Scientific Python

I have been using python more and more in my scientific work. This has been enabled by several excellent resources. The most important resource is the Enthought Python Distribution (EPD). The EPD makes it trivially easy to have a complete python installation that includes many scientific packages. Best of all, the EPD is available for free under an Academic license. All software included in the EPD is open-source so it is straightforward to install an equivalent set of packages; the only difference is convenience. Enthought also offers many tutorials, webinars, and other support resources for scientific python.

Here, I have put together some of my favorite resources, along with a brief presentation that illustrates the power of SciPy/Numpy through several examples based on my own various projects.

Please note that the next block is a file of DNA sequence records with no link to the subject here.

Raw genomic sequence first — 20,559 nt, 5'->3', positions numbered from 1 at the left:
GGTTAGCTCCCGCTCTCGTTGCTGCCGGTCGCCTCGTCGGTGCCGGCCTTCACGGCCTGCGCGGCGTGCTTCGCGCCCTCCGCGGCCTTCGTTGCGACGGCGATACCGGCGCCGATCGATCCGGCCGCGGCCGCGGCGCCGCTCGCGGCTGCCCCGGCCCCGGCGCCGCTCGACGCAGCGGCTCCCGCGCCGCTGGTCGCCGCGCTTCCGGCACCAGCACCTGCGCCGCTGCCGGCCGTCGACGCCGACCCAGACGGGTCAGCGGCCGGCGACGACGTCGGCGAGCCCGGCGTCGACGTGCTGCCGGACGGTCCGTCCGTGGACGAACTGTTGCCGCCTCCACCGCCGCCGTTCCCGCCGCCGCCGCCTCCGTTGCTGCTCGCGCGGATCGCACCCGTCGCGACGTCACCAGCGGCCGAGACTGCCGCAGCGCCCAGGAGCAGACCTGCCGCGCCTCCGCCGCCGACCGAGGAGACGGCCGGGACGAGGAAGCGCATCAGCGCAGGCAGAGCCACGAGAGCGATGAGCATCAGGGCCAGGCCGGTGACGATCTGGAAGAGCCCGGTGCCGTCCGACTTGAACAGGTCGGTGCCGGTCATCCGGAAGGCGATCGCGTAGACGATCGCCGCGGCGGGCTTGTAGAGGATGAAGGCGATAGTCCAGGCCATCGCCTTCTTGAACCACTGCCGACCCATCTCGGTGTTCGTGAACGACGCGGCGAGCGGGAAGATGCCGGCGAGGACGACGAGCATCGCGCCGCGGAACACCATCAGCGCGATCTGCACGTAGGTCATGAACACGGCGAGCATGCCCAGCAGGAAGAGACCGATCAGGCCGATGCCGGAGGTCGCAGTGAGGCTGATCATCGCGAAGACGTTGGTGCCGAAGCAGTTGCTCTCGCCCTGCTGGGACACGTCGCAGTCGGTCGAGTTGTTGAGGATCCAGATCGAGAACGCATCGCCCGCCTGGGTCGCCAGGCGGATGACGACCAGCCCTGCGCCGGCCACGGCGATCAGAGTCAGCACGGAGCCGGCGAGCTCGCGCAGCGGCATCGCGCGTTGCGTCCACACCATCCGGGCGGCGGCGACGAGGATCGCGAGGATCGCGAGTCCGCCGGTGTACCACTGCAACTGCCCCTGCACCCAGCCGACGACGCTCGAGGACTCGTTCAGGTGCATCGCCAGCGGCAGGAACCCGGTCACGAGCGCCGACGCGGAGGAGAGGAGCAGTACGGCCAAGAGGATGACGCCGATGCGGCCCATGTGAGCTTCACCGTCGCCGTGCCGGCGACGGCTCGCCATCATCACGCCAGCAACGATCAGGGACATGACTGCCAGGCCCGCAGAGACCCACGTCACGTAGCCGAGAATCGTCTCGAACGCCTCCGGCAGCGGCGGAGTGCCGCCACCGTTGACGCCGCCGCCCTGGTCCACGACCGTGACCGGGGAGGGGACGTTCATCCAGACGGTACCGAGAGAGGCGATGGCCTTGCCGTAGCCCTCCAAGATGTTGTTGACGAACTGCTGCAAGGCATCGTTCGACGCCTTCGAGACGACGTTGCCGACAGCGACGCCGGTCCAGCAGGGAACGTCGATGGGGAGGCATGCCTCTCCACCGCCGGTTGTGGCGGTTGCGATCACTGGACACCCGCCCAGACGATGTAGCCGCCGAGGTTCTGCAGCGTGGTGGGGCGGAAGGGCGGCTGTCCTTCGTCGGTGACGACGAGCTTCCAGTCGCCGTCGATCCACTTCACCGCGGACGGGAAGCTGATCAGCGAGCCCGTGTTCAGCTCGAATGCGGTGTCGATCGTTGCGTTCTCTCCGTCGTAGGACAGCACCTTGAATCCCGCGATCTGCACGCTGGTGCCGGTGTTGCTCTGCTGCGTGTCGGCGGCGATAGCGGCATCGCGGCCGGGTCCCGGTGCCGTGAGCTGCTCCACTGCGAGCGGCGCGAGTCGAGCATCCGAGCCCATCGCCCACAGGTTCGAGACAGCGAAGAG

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Basic image analysis in Python

Photo Credits: Harold Vanta

I always like to have a response ready for those times that people inevitably ask “why do you use Python in your research, don’t you know c or Fortran?” I always like that question. “Yes, I know c and Fortran, and I know how painful and slow it can be to code and debug c and Fortran.” Another prime example came to life over this past semester. I was working with a student on a senior capstone project and he was looking at images of the corona discharge around various metal objects. We wanted to analyze the images and map the brightness to the relevant physics (i.e., the electric field surrounding the object).
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